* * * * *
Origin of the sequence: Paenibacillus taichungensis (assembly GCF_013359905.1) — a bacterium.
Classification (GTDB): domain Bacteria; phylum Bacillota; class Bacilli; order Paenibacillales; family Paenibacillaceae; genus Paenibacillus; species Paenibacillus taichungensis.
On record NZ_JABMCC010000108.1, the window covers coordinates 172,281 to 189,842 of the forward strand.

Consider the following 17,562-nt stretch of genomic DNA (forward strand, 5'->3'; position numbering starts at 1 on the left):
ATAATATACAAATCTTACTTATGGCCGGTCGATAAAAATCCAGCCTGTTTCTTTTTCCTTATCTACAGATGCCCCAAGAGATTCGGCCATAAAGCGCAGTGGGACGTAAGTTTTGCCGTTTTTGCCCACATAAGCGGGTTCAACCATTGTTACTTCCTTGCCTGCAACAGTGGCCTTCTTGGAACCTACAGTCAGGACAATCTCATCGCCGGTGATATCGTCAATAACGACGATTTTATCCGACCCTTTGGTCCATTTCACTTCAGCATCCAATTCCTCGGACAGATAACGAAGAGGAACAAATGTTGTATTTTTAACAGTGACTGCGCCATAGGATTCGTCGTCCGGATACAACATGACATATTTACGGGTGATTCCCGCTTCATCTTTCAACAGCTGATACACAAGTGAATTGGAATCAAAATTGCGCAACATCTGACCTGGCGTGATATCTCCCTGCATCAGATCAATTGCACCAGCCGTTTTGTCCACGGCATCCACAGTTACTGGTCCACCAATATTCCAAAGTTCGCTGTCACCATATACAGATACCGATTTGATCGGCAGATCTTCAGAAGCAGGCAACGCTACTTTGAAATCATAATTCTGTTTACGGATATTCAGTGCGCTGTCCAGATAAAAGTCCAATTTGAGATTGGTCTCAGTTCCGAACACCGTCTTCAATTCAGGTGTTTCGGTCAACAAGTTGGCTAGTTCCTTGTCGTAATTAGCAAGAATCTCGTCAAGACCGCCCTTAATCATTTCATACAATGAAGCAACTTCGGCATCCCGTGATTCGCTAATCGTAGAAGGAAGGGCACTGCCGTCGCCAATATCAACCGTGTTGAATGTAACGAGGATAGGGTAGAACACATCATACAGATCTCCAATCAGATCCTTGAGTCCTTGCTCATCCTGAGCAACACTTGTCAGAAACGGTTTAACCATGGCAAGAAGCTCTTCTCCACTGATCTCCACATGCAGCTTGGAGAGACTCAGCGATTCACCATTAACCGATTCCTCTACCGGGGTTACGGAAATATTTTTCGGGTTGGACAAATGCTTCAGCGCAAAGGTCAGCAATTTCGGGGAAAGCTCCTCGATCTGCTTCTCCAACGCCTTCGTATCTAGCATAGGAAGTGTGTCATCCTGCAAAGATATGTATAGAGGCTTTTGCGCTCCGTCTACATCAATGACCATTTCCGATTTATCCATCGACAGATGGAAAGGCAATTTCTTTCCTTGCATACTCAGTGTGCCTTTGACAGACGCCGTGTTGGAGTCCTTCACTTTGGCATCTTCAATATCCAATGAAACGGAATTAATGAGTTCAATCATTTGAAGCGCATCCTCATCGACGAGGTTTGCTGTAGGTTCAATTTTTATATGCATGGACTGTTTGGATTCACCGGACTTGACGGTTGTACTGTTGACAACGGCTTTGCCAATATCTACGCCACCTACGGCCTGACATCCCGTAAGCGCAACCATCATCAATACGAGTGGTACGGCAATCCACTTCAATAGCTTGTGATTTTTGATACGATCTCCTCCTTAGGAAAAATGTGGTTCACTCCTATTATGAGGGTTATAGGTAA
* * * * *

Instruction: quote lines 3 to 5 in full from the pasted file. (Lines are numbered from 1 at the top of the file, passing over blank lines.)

On record NZ_JABMCC010000108.1, the window covers coordinates 172,281 to 189,842 of the forward strand.

Consider the following 17,562-nt stretch of genomic DNA (forward strand, 5'->3'; position numbering starts at 1 on the left):
ATAATATACAAATCTTACTTATGGCCGGTCGATAAAAATCCAGCCTGTTTCTTTTTCCTTATCTACAGATGCCCCAAGAGATTCGGCCATAAAGCGCAGTGGGACGTAAGTTTTGCCGTTTTTGCCCACATAAGCGGGTTCAACCATTGTTACTTCCTTGCCTGCAACAGTGGCCTTCTTGGAACCTACAGTCAGGACAATCTCATCGCCGGTGATATCGTCAATAACGACGATTTTATCCGACCCTTTGGTCCATTTCACTTCAGCATCCAATTCCTCGGACAGATAACGAAGAGGAACAAATGTTGTATTTTTAACAGTGACTGCGCCATAGGATTCGTCGTCCGGATACAACATGACATATTTACGGGTGATTCCCGCTTCATCTTTCAACAGCTGATACACAAGTGAATTGGAATCAAAATTGCGCAACATCTGACCTGGCGTGATATCTCCCTGCATCAGATCAATTGCACCAGCCGTTTTGTCCACGGCATCCACAGTTACTGGTCCACCAATATTCCAAAGTTCGCTGTCACCATATACAGATACCGATTTGATCGGCAGATCTTCAGAAGCAGGCAACGCTACTTTGAAATCATAATTCTGTTTACGGATATTCAGTGCGCTGTCCAGATAAAAGTCCAATTTGAGATTGGTCTCAGTTCCGAACACCGTCTTCAATTCAGGTGTTTCGGTCAACAAGTTGGCTAGTTCCTTGTCGTAATTAGCAAGAATCTCGTCAAGACCGCCCTTAATCATTTCATACAATGAAGCAACTTCGGCATCCCGTGATTCGCTAATCGTAGAAGGAAGGGCACTGCCGTCGCCAATATCAACCGTGTTGAATGTAACGAGGATAGGGTAGAACACATCATACAGATCTCCAATCAGATCCTTGAGTCCTTGCTCATCCTGAGCAACACTTGTCAGAAACGGTTTAACCATGGCAAGAAGCTCTTCTCCACTGATCTCCACATGCAGCTTGGAGAGACTCAGCGATTCACCATTAACCGATTCCTCTACCGGGGTTACGGAAATATTTTTCGGGTTGGACAAATGCTTCAGCGCAAAGGTCAGCAATTTCGGGGAAAGCTCCTCGATCTGCTTCTCCAACGCCTTCGTATCTAGCATAGGAAGTGTGTCATCCTGCAAAGATATGTATAGAGGCTTTTGCGCTCCGTCTACATCAATGACCATTTCCGATTTATCCATCGACAGATGGAAAGGCAATTTCTTTCCTTGCATACTCAGTGTGCCTTTGACAGACGCCGTGTTGGAGTCCTTCACTTTGGCATCTTCAATATCCAATGAAACGGAATTAATGAGTTCAATCATTTGAAGCGCATCCTCATCGACGAGGTTTGCTGTAGGTTCAATTTTTATATGCATGGACTGTTTGGATTCACCGGACTTGACGGTTGTACTGTTGACAACGGCTTTGCCAATATCTACGCCACCTACGGCCTGACATCCCGTAAGCGCAACCATCATCAATACGAGTGGTACGGCAATCCACTTCAATAGCTTGTGATTTTTGATACGATCTCCTCCTTAGGAAAAATGTGGTTCACTCCTATTATGAGGGTTATAGGTAA